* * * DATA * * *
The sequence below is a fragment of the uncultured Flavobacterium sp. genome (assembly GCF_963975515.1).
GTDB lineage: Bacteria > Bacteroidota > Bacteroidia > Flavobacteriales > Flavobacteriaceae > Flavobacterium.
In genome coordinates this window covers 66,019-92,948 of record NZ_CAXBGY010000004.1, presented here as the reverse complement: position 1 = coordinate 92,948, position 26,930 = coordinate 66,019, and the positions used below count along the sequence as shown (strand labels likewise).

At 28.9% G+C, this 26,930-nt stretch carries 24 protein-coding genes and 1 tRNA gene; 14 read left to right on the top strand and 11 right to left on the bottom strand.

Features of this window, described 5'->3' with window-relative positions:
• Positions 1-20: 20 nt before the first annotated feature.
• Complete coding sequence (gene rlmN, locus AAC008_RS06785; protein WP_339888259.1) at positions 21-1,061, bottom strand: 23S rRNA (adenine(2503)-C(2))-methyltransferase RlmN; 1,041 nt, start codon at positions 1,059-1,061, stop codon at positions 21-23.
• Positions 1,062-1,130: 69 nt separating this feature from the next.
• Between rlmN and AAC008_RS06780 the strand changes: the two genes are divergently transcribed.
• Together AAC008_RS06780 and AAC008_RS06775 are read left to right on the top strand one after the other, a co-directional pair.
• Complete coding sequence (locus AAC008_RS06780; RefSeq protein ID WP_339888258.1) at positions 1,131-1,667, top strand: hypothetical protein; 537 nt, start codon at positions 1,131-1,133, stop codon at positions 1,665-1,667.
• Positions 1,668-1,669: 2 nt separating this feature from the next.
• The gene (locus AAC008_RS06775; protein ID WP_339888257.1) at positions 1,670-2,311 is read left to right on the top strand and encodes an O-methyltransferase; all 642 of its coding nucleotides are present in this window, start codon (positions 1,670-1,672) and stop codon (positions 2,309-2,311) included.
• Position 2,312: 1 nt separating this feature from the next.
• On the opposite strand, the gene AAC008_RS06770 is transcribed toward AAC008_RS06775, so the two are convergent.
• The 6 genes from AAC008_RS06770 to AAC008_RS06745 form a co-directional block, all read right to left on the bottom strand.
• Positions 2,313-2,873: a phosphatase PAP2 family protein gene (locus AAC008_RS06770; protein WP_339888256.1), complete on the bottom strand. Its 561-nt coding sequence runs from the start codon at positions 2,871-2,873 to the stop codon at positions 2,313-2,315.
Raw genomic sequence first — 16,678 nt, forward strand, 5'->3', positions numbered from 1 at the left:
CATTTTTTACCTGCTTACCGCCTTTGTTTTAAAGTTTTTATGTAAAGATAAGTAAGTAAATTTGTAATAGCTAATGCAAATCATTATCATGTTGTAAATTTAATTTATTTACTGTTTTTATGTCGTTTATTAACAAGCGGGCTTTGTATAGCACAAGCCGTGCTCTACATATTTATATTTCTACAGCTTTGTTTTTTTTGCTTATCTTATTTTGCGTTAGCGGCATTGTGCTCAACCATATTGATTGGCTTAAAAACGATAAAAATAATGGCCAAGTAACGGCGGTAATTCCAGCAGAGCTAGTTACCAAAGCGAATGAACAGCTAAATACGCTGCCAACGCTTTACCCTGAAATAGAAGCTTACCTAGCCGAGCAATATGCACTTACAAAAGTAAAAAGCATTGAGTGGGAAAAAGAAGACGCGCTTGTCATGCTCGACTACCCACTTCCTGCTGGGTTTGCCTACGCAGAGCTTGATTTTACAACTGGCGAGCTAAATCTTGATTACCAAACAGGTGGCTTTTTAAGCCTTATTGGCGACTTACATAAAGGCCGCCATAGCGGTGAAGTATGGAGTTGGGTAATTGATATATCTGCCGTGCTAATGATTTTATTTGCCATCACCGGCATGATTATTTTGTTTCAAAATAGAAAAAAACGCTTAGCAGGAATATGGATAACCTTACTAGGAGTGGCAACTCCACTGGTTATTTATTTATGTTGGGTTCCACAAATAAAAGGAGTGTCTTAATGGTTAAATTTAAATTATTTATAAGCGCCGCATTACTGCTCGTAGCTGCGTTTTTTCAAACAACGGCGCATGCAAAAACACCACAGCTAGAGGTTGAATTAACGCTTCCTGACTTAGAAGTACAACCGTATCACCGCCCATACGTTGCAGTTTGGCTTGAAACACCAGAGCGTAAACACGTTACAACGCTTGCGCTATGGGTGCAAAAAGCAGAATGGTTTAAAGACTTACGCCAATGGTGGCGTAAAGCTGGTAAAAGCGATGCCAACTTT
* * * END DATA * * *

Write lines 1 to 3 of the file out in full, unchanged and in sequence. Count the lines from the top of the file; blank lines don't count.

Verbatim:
The sequence below is a fragment of the uncultured Flavobacterium sp. genome (assembly GCF_963975515.1).
GTDB lineage: Bacteria > Bacteroidota > Bacteroidia > Flavobacteriales > Flavobacteriaceae > Flavobacterium.
In genome coordinates this window covers 66,019-92,948 of record NZ_CAXBGY010000004.1, presented here as the reverse complement: position 1 = coordinate 92,948, position 26,930 = coordinate 66,019, and the positions used below count along the sequence as shown (strand labels likewise).